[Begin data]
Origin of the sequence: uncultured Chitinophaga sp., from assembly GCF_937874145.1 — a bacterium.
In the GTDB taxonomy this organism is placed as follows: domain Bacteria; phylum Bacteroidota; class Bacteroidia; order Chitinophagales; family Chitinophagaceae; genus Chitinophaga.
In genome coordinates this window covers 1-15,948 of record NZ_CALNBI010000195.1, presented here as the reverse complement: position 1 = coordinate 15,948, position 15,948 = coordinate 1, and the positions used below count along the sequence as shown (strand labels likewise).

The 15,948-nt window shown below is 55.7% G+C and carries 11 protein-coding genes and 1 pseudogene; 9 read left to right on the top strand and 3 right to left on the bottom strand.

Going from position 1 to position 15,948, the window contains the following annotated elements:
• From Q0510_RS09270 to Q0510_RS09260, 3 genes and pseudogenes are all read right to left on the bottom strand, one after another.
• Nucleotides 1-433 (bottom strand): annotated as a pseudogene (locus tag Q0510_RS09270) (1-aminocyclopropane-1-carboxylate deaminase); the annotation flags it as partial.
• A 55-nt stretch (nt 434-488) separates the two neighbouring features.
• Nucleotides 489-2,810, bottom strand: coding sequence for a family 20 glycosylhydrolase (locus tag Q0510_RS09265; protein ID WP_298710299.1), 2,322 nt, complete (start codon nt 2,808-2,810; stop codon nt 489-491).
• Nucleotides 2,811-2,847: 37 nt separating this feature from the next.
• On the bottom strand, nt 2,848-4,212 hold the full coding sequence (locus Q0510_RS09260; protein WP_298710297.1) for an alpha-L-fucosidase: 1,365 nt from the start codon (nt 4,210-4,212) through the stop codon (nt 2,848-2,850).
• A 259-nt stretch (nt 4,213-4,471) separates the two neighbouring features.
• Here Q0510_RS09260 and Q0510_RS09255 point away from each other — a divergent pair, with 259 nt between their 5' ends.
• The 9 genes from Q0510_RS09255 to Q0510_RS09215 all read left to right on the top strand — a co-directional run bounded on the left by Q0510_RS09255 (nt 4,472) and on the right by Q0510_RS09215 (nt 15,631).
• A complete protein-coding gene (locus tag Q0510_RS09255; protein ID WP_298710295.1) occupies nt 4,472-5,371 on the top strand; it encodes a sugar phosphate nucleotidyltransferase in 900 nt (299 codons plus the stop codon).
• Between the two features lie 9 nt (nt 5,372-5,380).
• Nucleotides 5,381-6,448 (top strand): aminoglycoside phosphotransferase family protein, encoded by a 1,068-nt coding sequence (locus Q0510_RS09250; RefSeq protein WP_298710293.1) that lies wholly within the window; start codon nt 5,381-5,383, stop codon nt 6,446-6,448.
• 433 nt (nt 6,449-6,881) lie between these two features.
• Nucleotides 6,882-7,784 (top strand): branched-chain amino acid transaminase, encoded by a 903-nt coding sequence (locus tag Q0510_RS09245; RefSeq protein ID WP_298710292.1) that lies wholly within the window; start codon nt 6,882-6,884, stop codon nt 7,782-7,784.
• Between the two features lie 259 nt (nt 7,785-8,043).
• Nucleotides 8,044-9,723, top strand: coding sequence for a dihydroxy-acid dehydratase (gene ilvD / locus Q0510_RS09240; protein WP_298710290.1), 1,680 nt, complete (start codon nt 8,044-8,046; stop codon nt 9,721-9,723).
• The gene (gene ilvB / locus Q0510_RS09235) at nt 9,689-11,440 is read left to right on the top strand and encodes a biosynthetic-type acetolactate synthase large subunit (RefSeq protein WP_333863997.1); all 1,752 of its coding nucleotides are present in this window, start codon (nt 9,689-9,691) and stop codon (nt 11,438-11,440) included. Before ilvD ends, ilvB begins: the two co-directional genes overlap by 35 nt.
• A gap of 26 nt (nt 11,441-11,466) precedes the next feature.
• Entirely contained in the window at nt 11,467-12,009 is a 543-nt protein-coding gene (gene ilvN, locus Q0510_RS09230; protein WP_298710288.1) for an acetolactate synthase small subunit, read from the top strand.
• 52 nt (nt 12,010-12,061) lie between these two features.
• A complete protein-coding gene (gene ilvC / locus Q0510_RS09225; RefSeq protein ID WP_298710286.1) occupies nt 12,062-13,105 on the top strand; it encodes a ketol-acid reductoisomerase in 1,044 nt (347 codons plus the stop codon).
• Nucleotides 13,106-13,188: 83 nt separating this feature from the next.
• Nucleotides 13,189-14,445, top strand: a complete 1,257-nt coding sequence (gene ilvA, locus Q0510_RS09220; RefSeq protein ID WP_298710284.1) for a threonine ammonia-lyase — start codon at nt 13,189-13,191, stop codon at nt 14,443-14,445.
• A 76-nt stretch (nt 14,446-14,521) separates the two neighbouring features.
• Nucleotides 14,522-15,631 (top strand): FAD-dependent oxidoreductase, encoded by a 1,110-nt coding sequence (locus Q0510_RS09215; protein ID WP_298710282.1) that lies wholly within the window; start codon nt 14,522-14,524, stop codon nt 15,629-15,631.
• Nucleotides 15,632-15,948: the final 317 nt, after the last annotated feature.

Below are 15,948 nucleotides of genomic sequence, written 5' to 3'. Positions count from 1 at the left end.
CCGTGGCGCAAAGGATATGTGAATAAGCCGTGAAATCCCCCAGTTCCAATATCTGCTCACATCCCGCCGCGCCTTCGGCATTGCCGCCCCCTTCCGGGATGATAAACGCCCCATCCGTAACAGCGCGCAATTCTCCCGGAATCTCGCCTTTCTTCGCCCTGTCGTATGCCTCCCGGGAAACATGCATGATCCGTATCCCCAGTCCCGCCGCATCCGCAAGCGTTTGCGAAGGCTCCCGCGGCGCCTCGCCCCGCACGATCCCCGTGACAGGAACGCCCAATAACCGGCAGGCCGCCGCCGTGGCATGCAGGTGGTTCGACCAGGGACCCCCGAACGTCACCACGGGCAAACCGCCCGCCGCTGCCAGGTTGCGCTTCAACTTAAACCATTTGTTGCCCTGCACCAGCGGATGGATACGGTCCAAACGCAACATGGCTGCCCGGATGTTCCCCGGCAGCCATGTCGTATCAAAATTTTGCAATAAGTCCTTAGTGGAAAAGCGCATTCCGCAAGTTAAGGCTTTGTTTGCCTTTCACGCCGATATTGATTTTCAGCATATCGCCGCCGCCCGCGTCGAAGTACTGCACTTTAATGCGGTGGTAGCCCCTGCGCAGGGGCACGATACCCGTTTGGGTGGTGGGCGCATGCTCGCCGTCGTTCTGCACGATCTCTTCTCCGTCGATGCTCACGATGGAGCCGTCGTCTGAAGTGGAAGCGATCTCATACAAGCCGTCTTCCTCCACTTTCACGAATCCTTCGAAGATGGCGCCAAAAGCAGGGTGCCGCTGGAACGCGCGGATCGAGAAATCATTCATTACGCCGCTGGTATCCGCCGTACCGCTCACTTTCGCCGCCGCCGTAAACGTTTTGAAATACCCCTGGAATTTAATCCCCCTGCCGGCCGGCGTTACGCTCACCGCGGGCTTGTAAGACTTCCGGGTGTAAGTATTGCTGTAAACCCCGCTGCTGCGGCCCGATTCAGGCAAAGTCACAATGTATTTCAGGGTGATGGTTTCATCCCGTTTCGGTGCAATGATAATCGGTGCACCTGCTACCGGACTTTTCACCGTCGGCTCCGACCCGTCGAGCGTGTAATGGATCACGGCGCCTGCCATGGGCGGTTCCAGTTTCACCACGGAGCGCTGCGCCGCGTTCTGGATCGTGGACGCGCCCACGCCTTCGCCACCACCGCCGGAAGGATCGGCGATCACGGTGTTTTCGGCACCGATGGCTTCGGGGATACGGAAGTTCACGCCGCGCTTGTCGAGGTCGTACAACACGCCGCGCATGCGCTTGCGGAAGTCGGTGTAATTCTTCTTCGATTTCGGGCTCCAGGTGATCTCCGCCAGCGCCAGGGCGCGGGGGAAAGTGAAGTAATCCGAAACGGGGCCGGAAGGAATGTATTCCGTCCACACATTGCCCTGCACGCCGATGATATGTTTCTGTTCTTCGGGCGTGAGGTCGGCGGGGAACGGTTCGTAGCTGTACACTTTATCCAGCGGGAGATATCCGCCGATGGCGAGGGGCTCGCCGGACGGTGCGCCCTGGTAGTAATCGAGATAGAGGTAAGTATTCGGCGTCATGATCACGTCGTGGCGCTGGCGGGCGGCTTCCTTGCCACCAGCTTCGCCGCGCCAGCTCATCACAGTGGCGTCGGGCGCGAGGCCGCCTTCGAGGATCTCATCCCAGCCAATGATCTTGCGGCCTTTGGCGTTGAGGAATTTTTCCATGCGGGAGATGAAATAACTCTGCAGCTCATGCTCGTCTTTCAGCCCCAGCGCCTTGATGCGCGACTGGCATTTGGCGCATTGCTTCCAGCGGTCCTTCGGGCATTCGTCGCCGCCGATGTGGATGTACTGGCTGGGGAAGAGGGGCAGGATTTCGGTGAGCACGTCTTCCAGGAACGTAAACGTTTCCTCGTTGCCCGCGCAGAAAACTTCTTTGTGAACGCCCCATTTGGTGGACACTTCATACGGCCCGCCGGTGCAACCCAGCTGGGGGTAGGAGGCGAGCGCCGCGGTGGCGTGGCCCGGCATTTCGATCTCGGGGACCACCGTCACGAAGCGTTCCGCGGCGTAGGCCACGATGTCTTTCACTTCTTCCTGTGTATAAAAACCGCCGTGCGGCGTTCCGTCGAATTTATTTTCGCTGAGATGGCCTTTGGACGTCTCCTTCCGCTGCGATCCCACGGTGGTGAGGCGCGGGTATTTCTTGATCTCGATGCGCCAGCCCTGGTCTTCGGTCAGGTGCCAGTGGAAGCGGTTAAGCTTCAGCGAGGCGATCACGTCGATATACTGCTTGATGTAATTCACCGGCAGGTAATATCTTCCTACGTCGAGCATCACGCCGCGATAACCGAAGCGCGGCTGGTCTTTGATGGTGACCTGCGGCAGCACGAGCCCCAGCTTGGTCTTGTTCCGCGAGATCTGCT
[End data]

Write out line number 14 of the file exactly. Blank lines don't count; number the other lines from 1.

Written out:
• The 9 genes from Q0510_RS09255 to Q0510_RS09215 all read left to right on the top strand — a co-directional run bounded on the left by Q0510_RS09255 (nt 4,472) and on the right by Q0510_RS09215 (nt 15,631).